More than two-thirds of inner Boston’s modern land area did not exist when the city was founded, but was “made” by filling over the centuries, notably with earth from the leveling or lowering of Boston’s three original hills (the “Trimountain”, after which Tremont Street is named), and with gravel brought by train from Needham to fill the Back Bay Downtown and its immediate surroundings consists largely of low-rise (often Federal style andGreek Revival) masonry buildings, interspersed with modern highrises, notably in the Financial District, Government Center, and South Boston. Back Bay includes many prominent landmarks, such as the Boston Public Library, Christian Science Center, Copley Square, Newbury Street, and New England’s two tallest buildings—the John Hancock Tower and the Prudential Center. Near the John Hancock Tower is the old John Hancock Building with its prominent illuminated beacon, the color of which forecasts the weather. Smaller commercial areas are interspersed among areas of single-family homes and wooden/brick multi-family row houses. The South End Historic District is the largest surviving contiguous Victorian-era neighborhood in the U.S. The geography of downtown and South Boston was particularly impacted by the Central Artery/Tunnel Project (known unofficially as the “Big Dig“), which allowed for the removal of the unsightly elevated Central Artery and the incorporation of new green spaces and open areas.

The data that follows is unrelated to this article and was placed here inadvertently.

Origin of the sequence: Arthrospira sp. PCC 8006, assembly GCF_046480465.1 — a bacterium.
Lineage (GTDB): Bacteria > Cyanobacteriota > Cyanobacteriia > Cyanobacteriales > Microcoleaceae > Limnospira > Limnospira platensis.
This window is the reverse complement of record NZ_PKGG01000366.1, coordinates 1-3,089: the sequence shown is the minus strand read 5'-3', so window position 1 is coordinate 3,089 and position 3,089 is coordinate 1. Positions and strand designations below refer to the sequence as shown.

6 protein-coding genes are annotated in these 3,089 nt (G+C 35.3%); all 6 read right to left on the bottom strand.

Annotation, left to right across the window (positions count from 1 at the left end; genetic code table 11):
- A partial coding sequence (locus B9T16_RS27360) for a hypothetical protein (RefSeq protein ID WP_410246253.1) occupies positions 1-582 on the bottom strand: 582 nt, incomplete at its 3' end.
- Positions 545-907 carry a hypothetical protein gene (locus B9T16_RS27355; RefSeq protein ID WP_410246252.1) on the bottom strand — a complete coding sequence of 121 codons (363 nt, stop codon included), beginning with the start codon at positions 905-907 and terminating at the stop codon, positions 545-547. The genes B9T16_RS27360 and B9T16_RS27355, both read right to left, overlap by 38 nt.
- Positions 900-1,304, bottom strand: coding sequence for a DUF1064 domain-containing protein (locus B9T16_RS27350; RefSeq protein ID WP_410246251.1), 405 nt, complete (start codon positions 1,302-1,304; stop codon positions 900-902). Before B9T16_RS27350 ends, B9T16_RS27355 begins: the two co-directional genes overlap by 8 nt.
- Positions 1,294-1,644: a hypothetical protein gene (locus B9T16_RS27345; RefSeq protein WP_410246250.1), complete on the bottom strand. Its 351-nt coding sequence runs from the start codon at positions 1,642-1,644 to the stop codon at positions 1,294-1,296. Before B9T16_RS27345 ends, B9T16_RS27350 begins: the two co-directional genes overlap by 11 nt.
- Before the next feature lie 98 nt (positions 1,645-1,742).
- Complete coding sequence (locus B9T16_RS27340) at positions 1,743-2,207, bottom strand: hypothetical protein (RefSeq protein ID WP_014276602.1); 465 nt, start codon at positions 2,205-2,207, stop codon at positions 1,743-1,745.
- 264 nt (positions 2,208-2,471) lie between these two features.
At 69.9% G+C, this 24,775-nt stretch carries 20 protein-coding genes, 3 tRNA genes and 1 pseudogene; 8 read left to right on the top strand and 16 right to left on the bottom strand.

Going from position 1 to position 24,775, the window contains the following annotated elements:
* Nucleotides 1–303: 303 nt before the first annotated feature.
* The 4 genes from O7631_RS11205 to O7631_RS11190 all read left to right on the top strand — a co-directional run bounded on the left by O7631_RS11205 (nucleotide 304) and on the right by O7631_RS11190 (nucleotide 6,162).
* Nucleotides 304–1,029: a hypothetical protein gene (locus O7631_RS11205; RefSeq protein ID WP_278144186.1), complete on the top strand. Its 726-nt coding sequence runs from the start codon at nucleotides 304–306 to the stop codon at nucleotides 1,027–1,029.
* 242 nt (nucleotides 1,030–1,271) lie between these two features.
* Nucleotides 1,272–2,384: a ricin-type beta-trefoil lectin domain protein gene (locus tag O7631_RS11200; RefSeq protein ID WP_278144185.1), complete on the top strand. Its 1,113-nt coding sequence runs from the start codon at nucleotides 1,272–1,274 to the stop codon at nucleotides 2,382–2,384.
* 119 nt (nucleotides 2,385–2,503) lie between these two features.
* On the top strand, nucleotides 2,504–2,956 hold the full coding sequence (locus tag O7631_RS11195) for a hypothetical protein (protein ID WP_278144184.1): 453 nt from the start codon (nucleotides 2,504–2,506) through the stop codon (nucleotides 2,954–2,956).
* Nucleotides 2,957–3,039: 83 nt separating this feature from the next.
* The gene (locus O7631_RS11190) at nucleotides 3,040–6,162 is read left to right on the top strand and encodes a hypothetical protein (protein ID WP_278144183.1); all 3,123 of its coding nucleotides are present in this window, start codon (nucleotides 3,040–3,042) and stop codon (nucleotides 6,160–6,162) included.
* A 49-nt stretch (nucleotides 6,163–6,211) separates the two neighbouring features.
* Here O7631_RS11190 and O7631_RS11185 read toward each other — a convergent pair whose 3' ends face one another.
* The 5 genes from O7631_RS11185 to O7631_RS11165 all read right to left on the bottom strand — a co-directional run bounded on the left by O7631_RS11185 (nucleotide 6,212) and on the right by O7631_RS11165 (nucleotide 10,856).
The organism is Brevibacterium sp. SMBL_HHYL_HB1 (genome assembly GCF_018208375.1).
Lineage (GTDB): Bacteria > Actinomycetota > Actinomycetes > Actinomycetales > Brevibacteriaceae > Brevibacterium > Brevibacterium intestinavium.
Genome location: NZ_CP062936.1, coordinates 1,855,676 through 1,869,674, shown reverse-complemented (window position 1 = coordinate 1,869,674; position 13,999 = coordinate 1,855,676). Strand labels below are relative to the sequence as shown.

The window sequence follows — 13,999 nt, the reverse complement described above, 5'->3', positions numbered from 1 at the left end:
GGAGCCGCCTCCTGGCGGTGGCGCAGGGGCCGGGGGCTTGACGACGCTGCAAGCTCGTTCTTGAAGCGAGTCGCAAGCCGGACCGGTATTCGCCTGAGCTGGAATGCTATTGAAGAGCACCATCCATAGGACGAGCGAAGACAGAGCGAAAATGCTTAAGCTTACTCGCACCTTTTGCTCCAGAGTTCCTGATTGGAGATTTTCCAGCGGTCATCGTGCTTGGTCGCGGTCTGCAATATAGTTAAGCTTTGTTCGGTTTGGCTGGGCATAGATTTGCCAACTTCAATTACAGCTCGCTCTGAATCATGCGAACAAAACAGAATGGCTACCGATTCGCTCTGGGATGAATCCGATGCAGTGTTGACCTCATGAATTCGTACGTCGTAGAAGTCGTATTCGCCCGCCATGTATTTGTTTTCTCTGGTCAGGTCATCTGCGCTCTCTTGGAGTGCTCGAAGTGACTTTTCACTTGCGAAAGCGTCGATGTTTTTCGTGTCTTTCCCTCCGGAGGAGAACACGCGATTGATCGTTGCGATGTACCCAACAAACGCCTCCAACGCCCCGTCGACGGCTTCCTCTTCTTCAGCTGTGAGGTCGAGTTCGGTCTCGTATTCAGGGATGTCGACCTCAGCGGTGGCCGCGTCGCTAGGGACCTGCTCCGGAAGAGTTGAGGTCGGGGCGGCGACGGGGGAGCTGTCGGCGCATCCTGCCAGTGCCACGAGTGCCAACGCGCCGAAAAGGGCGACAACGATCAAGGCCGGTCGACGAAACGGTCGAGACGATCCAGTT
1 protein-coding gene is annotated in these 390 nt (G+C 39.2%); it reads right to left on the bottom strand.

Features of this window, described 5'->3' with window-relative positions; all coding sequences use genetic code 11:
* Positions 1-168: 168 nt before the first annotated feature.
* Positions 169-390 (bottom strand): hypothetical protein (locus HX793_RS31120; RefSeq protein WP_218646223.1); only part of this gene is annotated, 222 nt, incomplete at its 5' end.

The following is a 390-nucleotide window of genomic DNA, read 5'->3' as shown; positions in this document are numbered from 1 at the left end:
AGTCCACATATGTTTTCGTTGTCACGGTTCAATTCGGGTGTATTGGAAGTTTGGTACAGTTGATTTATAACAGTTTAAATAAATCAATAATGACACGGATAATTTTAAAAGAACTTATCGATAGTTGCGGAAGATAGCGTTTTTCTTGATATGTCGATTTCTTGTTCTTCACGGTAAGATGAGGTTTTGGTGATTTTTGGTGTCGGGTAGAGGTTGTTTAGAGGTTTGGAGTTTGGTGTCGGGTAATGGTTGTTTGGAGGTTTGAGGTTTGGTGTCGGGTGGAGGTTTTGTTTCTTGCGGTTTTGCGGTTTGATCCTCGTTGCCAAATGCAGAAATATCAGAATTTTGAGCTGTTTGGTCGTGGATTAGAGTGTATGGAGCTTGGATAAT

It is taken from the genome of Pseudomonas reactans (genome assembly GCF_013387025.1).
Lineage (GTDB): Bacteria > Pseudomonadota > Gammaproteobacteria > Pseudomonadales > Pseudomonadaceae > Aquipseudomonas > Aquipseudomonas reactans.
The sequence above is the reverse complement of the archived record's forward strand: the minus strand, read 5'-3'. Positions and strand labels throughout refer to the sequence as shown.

Parks and recreation

City skyline with a body of water in the background and a green park in the foreground

Boston Common seen from the Prudential Tower